What an uplifting, energetic and utterly exuberant delight this cheery little British film is. I adore dance and took too many classes for too many years. I still do an occasional jazz dance class, just because I can. “StreetDance” captures that surge of energy and pure joy that dance and music give you when they are done well.
And boy are they well done here. I will be buying the soundtrack and bouncing around to it for some time to come. It is perfectly understandable how this happy movie has knocked “Robin Hood” off its number one box office perch, in England.
The plot has sufficient bits of struggle, ego and clash of the snobbery of ballet and the grittiness of street dancing to keep your attention. I get to see quite a lot of street dancing near when I live and I find it totally life-affirming, even when it’s not that brilliant. One coup here is having Diversity and Flawless perform while right at the top of their game.
Our heroine, northerner Carly is beautifully played by the charismatic Nichola Burley. Nichola’s been in “Spooks” and “Inspector Gently”. Richard Winsor brings great warmth and stylish dance to his role as Tomas. Ukweli Roach moves well as Jay, our Carly’s caddish ex-boyfriend. There is quite a lot of stuff about a dance competition and that is all done with great charm, capturing the thrill and pain of performance.
The ballet plot lifts this too and works very nicely. Charlotte Rampling is her usual glorious self as Helena and Eleanor Bron and Patrick Baladi are terrific. Funnily and even though he is everywhere, every time I see Patrick Baladi on a TV or movie screen, I think “oh, that’s…” but I can never remember his name, at the time.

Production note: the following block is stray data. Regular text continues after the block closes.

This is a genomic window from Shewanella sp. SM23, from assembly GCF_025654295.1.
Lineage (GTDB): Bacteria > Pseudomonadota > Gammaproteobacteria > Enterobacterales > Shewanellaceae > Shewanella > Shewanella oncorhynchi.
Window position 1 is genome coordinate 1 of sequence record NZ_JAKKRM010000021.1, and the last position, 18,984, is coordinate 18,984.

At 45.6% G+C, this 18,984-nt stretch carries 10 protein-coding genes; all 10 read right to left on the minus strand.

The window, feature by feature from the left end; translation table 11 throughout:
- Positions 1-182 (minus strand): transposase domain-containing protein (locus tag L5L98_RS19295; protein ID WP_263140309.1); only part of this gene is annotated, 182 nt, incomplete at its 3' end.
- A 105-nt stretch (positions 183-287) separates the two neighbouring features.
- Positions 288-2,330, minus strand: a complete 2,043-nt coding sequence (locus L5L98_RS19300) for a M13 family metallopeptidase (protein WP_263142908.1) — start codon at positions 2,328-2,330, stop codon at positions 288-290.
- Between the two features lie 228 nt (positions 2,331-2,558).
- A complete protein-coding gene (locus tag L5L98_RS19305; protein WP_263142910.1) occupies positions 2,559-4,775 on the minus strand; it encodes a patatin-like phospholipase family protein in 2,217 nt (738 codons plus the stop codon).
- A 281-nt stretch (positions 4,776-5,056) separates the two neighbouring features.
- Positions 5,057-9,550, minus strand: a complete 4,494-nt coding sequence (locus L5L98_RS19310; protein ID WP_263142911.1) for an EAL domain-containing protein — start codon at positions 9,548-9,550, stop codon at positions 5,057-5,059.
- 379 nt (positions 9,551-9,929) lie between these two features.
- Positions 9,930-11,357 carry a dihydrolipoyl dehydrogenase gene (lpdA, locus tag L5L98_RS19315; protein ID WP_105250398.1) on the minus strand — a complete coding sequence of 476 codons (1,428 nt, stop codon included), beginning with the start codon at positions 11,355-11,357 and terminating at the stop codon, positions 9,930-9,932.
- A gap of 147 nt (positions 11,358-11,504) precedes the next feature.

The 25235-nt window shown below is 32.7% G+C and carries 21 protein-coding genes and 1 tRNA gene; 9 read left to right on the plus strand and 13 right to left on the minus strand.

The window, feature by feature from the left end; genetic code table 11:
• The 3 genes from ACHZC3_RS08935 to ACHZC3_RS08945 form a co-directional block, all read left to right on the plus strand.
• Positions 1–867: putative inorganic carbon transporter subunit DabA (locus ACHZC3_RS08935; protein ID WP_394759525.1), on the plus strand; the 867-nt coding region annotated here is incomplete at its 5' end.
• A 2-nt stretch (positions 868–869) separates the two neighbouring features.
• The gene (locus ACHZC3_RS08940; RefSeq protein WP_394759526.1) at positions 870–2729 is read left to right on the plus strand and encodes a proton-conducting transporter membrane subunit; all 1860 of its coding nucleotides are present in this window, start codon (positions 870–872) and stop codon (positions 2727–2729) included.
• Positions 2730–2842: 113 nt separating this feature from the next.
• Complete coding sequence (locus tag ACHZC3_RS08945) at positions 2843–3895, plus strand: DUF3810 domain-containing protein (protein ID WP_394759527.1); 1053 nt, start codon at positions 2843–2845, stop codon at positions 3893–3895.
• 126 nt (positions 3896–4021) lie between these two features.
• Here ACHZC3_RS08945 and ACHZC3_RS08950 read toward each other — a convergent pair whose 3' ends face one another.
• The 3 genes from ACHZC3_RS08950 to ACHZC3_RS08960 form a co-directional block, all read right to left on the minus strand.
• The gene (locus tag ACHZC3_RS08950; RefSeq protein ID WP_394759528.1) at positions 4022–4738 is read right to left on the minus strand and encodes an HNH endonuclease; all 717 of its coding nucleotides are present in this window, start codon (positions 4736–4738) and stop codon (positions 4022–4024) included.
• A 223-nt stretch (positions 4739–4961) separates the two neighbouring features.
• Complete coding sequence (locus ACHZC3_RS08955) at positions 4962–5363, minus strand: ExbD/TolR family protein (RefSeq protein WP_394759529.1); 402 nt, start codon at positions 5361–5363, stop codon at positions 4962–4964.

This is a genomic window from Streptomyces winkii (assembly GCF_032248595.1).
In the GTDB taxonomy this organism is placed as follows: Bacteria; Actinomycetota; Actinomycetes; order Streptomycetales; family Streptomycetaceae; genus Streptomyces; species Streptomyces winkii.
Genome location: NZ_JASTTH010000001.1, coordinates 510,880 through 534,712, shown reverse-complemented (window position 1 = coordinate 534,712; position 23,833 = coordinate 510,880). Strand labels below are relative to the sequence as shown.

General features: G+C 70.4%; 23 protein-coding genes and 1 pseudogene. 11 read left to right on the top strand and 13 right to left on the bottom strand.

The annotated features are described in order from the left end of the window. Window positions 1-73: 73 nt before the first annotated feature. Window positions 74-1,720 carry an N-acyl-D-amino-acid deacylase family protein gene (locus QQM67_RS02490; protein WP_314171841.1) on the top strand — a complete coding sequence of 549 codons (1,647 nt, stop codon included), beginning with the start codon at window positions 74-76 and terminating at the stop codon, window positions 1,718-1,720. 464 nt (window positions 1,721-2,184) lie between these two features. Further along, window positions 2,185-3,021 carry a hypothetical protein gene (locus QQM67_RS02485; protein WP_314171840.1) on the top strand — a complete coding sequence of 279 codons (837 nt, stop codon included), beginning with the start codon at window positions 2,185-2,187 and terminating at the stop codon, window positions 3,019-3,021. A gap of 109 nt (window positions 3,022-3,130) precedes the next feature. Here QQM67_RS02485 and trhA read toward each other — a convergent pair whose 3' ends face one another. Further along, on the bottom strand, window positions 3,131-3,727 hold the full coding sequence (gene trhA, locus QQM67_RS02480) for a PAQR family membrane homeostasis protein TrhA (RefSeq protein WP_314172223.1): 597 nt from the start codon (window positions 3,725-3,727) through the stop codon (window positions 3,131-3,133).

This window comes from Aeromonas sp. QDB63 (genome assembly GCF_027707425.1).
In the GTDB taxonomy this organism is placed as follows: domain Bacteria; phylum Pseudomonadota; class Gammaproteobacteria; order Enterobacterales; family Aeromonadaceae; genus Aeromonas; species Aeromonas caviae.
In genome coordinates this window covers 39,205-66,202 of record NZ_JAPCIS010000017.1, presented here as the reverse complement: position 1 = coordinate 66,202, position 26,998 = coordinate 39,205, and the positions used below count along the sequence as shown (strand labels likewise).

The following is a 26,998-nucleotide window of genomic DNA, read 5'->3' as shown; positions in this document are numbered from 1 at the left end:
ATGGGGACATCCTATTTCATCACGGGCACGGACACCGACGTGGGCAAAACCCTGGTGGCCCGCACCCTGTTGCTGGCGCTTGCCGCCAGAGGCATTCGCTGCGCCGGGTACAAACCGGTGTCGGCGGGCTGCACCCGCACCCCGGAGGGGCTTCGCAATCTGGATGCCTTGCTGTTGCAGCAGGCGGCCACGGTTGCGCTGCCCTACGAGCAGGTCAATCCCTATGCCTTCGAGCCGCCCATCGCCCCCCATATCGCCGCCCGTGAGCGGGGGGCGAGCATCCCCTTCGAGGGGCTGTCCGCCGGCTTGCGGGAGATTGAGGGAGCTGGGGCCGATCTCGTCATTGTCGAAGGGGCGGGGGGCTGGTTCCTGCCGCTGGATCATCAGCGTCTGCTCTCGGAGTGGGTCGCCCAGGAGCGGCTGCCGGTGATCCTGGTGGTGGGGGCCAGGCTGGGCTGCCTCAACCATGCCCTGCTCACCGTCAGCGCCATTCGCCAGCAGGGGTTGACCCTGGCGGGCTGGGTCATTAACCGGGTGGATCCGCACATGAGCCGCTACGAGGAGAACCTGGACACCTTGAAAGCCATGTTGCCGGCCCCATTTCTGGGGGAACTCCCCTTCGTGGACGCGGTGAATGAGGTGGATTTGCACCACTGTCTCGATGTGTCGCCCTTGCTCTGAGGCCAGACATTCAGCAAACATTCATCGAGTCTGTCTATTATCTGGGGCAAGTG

There are lots of young British actors and dancers that we will see much more of in the future. Jane English’s script is really very good and kept its target teen audience entertained, at the Stratford Picture House, while offering enough to keep the adults off their mobile phones, for once.
Vertigo is catching the feel of London and even though the studio has compromised for an American audience – who here has an apartment, really – this is a really upbeat London movie. Yes, there are the usual geographical nonsenses and you zap from Battersea to Tower Bridge to Canary Wharf faster than you can say “Sherlock Holmes”, but you have to suspend disbelief when the whole is so lovely. The views are pretty special, too.
Directed by Max Giwa and Daria Pasquini, the real diversity and the exciting mix of different cultures here satisfies this London resident. The dance scenes are among the best I have seen in a movie ever.
If you can’t bear hip hop and don’t like dance, skip it. Otherwise, see it while you can. It’s just about the best use of 3D imaginable and all the layers work well together. The silly glasses make sense, here. When the hat is thrown, the audience ducks.
As I came out of the cinema, a young girl was dancing around and – when her mother tried to control her because she was on her phone – the kid said “You have to dance after seeing that, mummy”. I said “you certainly do” and shimmied off home.